Amino terminal glutamate residues confer spermine sensitivity and affect voltage gating and channel conductance of rat connexin40 gap junctions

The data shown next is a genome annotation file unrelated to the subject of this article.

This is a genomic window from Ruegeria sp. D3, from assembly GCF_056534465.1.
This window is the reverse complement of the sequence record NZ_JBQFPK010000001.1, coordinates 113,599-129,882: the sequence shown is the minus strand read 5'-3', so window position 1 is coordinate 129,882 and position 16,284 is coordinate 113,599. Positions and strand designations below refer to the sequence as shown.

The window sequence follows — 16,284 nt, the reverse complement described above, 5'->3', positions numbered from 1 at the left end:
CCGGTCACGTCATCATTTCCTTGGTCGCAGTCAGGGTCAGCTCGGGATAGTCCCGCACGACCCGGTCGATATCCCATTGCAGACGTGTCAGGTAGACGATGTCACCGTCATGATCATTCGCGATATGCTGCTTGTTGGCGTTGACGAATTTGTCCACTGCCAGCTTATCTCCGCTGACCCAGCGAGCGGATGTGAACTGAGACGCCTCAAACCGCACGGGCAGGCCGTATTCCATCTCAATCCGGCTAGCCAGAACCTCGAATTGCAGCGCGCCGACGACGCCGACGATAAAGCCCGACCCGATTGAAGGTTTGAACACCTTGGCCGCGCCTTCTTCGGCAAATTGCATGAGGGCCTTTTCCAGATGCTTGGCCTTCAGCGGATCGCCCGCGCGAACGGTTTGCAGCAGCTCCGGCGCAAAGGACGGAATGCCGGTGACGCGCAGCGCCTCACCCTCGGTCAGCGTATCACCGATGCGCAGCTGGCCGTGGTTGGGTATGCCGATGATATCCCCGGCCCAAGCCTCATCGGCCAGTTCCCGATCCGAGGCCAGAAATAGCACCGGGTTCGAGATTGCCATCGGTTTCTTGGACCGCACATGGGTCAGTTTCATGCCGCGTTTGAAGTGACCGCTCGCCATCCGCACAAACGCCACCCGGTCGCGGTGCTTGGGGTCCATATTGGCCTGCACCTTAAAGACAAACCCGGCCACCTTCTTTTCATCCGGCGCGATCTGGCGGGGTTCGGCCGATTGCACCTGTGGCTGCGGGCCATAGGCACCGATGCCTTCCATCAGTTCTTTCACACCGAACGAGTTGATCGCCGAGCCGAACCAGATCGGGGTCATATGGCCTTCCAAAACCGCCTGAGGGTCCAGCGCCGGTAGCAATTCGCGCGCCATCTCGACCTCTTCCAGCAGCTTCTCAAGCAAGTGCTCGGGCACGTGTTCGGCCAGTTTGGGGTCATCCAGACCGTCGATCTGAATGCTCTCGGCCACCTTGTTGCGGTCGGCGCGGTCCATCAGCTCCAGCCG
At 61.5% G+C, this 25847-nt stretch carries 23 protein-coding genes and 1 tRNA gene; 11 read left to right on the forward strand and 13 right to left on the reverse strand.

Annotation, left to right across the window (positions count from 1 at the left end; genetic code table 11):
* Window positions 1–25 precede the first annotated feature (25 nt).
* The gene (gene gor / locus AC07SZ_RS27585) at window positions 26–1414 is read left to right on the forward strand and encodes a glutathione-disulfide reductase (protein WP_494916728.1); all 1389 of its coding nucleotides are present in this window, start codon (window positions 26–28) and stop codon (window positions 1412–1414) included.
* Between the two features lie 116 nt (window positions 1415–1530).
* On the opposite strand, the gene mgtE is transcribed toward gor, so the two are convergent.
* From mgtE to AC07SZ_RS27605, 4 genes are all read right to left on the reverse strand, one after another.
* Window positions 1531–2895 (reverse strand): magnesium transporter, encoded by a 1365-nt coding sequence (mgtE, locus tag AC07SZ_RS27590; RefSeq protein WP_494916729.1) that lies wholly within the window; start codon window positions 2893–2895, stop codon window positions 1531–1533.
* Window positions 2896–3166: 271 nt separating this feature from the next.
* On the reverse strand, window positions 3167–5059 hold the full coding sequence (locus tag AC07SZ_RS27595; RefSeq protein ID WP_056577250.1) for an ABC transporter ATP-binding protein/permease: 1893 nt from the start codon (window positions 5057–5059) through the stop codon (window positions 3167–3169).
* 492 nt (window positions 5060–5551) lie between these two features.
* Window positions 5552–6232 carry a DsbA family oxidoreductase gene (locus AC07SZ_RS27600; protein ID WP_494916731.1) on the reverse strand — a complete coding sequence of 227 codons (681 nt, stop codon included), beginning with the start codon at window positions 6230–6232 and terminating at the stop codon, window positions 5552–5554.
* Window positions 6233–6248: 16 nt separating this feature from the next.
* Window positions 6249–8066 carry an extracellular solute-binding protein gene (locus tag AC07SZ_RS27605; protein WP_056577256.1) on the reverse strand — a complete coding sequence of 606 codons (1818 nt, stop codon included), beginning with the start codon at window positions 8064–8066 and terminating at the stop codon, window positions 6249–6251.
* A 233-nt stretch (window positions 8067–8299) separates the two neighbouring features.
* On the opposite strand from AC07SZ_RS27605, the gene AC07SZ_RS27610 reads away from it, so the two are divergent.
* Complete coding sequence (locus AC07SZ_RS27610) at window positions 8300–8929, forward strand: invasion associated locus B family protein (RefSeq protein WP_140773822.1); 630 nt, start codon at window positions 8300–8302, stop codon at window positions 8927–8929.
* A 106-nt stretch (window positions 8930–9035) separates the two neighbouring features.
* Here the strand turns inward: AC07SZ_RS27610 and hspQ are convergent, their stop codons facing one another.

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Connexin40 (Cx40) contains a specific binding site for spermine (affinity ∼100 μM) whereas connexin43 (Cx43) is unaffected by identical concentrations of intracellular spermine. Replacement of two unique glutamate residues, E9 and E13, from the cytoplasmic amino terminal domain of Cx40 with the corresponding lysine residues from Cx43 eliminated the block by 2 mM spermine, reduced the transjunctional voltage (Vj) gating sensitivity, and reduced the unitary conductance of this Cx40E9,13K gap junction channel protein. The single point mutations, Cx40E9K and Cx40E13K, predominantly affected the residual conductance state (Gmin) and Vj gating properties, respectively. Heterotypic pairing of Cx40E9,13K with wild-type Cx40 in murine neuro2A (N2A) cells produced a strongly rectifying gap junction reminiscent of the inward rectification properties of the Kir (e.g. Kir2.x) family of potassium channels. The reciprocal Cx43K9,13E mutant protein exhibited reduced Vj sensitivity, but displayed much less rectification in heterotypic pairings with wtCx43, negligible changes in the unitary channel conductance, and remained insensitive to spermine block. These data indicate that the connexin40 amino terminus may form a critical cytoplasmic pore-forming domain that serves as the receptor for Vj-dependent closure and block by intracellular polyamines. Functional reciprocity between Cx40 and Cx43 gap junctions involves other amino acid residues in addition to the E or K 9 and 13 loci located on the amino terminal domain of these two connexins.

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